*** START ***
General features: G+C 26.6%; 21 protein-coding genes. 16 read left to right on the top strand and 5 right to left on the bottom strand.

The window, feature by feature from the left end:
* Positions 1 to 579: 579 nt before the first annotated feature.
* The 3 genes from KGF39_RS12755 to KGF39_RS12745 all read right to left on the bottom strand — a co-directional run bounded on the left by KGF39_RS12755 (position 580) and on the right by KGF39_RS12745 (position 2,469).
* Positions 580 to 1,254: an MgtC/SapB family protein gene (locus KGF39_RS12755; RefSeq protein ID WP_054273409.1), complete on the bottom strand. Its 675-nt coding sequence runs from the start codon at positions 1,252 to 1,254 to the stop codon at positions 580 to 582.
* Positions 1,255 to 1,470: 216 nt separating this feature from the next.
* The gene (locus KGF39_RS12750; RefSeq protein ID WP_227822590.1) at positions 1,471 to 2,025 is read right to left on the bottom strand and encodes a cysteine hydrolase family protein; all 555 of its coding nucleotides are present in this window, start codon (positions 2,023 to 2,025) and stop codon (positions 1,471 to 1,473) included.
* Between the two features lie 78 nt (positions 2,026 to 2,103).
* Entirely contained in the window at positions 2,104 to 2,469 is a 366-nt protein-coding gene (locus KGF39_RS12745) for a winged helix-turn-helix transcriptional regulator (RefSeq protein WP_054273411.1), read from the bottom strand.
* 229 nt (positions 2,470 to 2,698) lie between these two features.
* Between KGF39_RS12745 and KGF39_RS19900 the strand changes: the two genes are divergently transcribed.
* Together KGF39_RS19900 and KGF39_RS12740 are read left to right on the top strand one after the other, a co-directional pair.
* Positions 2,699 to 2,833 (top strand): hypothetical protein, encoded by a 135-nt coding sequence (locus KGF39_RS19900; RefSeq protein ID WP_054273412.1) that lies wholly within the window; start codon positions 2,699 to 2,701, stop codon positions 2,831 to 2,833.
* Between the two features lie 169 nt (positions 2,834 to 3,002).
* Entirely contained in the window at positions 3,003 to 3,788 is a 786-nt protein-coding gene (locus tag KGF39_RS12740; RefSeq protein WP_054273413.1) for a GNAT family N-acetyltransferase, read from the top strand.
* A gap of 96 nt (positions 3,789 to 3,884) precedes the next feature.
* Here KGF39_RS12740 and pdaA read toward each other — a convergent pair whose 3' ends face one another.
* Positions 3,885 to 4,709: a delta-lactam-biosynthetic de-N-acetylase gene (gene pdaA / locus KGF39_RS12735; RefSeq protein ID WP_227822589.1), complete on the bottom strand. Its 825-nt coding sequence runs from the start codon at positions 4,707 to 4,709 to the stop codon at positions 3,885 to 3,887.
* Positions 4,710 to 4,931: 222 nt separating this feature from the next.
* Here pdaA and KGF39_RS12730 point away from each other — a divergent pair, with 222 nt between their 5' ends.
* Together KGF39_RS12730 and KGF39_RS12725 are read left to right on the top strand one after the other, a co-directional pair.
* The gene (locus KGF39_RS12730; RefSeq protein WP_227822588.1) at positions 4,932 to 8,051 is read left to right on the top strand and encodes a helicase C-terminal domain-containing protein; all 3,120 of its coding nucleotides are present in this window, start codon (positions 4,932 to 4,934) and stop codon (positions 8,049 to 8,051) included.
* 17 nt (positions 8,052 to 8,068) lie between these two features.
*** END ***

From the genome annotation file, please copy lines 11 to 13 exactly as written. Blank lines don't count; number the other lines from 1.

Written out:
* Between KGF39_RS12745 and KGF39_RS19900 the strand changes: the two genes are divergently transcribed.
* Together KGF39_RS19900 and KGF39_RS12740 are read left to right on the top strand one after the other, a co-directional pair.
* Positions 2,699 to 2,833 (top strand): hypothetical protein, encoded by a 135-nt coding sequence (locus KGF39_RS19900; RefSeq protein ID WP_054273412.1) that lies wholly within the window; start codon positions 2,699 to 2,701, stop codon positions 2,831 to 2,833.